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I have a confession to make: I really don’t care about Eddie Redmayne. I know that this may upset some people: Fans either love him (for performances like The Theory of Everything) or hate him (for Jupiter Ascending). Whatever their opinions, a lot of people have really strong feelings about him. For me, he’s rice pudding: Wobbly and pasty and too sweet, but if it’s the only dessert option, yeah, sure, whatever. So when I walked into The Danish Girl, it would be fair to say that I was preparing to be underwhelmed. Read More
MustangDirected by Deniz Gamze ErgüvenOut November 20 First-time filmmaker Deniz Gamze Ergüven illustrates the state of women’s rights in Turkey with this portrait of five sisters whose fates have spun out of their control. Lale (Güneş Şensoy) and her sisters have enjoyed a certain amount of freedom since the death of their parents, but their grandmother and uncle put them on lockdown after an incident at the beach scandalizes them. Read More
  Ready or not, here we go!    1. The Pitt added to Angelina Jolie’s name      ICYMI: The writer, director and star of By The Sea is none other than Angelina Jolie Pitt. For this film that she co-stars in with Brad, she has added on the Pitt to her name.    2. Picturesque shots of a remote town that is, you guessed it, by the sea   Throughout the film, one of the highlights has to be the sheer beauty of the setting. Read More
  Room, directed by Lenny Abrahamson and based on the novel by Emma Donoghue, is a horrific and heartbreaking story of a woman kidnapped and trapped in a room for 7 years with her son by her kidnapper. Is it good? It can’t really be placed on the spectrum of good and bad. It’s tragic and bleak and you want to turn it off just about every five minutes. It’s an ambitiously unique kidnapping story that teeters dangerously near needlessly gruesome. But the performances of the two main actors tip it into beautiful. Read More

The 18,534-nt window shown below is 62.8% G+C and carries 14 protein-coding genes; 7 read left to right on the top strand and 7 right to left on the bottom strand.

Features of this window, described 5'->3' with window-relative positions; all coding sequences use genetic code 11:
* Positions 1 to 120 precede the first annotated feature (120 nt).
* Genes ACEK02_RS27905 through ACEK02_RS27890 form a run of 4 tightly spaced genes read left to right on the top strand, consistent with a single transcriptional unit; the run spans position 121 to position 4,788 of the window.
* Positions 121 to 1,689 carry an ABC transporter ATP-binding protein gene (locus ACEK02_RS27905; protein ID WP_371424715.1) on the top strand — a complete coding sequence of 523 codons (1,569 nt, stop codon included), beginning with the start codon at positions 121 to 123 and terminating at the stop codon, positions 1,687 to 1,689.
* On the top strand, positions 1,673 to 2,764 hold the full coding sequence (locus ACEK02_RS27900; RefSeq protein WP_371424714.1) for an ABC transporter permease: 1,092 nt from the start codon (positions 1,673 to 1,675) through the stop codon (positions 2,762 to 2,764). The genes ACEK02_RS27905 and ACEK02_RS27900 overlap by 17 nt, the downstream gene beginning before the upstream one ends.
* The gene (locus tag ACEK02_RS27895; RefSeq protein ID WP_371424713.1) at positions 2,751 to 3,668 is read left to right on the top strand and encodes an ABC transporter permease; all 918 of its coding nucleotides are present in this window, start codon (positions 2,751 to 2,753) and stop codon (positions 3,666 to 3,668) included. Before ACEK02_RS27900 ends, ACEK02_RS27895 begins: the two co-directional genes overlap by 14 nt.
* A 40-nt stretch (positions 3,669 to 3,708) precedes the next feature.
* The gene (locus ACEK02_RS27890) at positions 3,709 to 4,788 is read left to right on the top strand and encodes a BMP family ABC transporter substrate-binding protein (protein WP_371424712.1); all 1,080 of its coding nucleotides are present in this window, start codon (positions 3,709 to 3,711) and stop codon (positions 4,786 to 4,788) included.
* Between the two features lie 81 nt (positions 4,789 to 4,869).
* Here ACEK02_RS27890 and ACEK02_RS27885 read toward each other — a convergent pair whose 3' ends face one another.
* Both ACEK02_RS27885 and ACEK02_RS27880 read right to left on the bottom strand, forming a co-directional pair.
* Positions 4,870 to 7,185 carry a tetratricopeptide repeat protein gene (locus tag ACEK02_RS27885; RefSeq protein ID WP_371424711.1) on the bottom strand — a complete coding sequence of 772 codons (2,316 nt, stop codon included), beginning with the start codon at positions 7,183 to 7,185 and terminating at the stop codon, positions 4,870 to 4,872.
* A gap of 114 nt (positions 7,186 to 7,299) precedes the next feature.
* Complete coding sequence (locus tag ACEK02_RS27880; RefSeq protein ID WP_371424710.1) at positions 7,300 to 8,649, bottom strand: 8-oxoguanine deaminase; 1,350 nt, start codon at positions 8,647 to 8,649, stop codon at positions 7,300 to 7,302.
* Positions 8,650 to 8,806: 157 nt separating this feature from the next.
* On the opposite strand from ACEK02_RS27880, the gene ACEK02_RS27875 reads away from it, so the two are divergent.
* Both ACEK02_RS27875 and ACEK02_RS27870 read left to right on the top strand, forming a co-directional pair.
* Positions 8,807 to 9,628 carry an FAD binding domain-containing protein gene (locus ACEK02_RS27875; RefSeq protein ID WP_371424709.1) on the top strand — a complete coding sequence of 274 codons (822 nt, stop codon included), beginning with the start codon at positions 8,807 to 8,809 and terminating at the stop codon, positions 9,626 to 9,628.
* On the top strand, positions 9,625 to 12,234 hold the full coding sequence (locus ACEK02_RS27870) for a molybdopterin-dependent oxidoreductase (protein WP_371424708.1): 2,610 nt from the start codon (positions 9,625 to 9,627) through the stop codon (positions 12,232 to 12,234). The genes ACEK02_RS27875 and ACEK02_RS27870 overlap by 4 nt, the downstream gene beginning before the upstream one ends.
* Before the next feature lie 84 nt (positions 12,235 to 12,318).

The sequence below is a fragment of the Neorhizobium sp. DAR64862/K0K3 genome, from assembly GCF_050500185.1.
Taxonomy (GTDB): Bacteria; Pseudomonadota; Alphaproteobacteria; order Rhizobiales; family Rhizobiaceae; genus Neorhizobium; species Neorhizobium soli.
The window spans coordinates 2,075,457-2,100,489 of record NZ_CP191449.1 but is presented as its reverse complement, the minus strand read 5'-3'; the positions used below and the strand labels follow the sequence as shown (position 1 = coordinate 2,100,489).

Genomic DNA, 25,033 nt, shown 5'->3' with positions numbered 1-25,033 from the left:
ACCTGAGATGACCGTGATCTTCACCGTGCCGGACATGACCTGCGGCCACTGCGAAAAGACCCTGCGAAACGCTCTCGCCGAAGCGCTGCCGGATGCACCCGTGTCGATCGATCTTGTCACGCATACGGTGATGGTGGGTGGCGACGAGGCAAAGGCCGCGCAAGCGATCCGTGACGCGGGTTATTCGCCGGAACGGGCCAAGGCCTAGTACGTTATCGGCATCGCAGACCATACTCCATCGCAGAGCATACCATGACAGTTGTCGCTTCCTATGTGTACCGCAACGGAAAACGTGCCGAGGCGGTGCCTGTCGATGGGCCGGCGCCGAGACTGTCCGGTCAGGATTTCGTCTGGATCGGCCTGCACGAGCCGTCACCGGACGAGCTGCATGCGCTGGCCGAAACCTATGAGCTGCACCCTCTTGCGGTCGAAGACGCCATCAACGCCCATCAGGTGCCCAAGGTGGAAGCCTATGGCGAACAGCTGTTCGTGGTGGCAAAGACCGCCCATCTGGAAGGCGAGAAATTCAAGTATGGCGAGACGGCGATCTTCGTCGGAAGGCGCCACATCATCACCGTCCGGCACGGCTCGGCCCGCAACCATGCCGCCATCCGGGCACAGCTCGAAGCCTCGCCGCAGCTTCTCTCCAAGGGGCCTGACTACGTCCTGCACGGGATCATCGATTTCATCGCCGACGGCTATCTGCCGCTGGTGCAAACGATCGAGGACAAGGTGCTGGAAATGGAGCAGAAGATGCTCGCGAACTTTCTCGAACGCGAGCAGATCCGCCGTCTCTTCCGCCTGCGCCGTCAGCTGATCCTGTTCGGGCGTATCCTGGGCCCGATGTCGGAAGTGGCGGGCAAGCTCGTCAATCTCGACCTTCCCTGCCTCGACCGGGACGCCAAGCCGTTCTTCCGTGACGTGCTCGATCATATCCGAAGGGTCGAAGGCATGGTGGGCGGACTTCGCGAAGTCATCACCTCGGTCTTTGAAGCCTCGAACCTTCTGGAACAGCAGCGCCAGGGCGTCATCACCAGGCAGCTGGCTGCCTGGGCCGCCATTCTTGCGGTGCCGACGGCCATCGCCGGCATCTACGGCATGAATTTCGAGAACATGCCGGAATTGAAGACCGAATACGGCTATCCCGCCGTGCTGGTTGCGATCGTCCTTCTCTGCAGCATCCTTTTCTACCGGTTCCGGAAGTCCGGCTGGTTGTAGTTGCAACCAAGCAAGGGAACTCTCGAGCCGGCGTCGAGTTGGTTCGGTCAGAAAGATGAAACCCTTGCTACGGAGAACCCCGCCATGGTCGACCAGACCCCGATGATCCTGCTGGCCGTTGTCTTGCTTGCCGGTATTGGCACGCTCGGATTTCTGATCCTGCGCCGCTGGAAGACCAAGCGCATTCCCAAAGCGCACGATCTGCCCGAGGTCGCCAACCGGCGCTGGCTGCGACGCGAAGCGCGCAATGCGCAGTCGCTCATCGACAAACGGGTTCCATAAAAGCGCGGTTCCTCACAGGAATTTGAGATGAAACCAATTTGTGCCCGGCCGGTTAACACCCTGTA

Miss You Already brings women into focus, both in front of and behind the camera lens. Starring Drew Barrymore and Toni Collette as best friends who have been through it all together, the film directed by Catherine Hardwicke explores the intricacies of female friendships with the kind of soul that will have you sobbing when you exit the theater. When free-spirited, life-loving Milly (Collette) is diagnosed with breast cancer, Jess (Barrymore) is the first person she tells. But when Jess gets pregnant after years of trying, Milly is one of the last people she tells. Read More
You’ll likely feel a sense of deja vu while watching Bare, the debut feature film from director Natalia Leite. There are shades of movies from What’s Eating Gilbert Grape to Blue Is The Warmest Color to Coyote Ugly, but Bare spans genres: it’s part coming-of-age story, part family drama, part LGBT romance. Though you’ll recognize familiar tropes, Leite’s direction and Dianna Agron’s performance mean that Bare is interesting in a way that feels new. Read More
Comedian Sarah Silverman shows her dramatic side in I Smile Back, a dark suburban drama about addiction and mental illness. Silverman’s character, Laney, is living a seemingly perfect life as a housewife and mother of two. But beneath the surface, she’s addicted to drugs, booze, and sex: an early scene shows her sleeping with her husband’s friend, doing coke, and then going to pick her kids up from school. After a binge leads to a collapse, she reluctantly goes to rehab. Read More
Wildlike, an indie film directed and written by Frank Hall Green, was a thoughtful look into the experience of a teenage victim of sexual assault. It had good intentions, iffy acting, a slow rhythm and most of all–desperately needed a trigger warning. Basic criticism aside, the film takes a new angle on displaying the point of view of a survivor of sexual assault. If it is one thing Mackenzie (Ella Purnell) is, it's a survivor. Moving in with her uncle (Brian Geraghty) in Alaska, Mackenzie's future is at first seemingly full of opportunity. Read More
"The Keeping Room," directed by Daniel Barber, tells the story of three women in the apocalyptic last days of the Civil War.  With all the men gone, two sisters (Brit Marling and Hailee Steinfeld) and their slave (Muna Otaru) are struggling to survive. Their tense peace is shattered when, in search of medicine, the oldest sister Augusta (Marling) captures the attention of two rogue Yankee soldiers. Read More
Grandma Written and directed by Paul Weltz Out August 21 Grandma is one of those rare films that’s entirely about women. There are a handful of men, but none appear in more than one scene. Instead, the story focuses on a family of strong, complicated women. Lily Tomlin drives the film with her performance as Elle, the grandma from which the film takes its title. Elle is mourning both the death of her longtime partner and her recent breakup with her much-younger girlfriend (Judy Greer) when her teenage granddaughter, Sage (Julia Garner), asks for help. Read More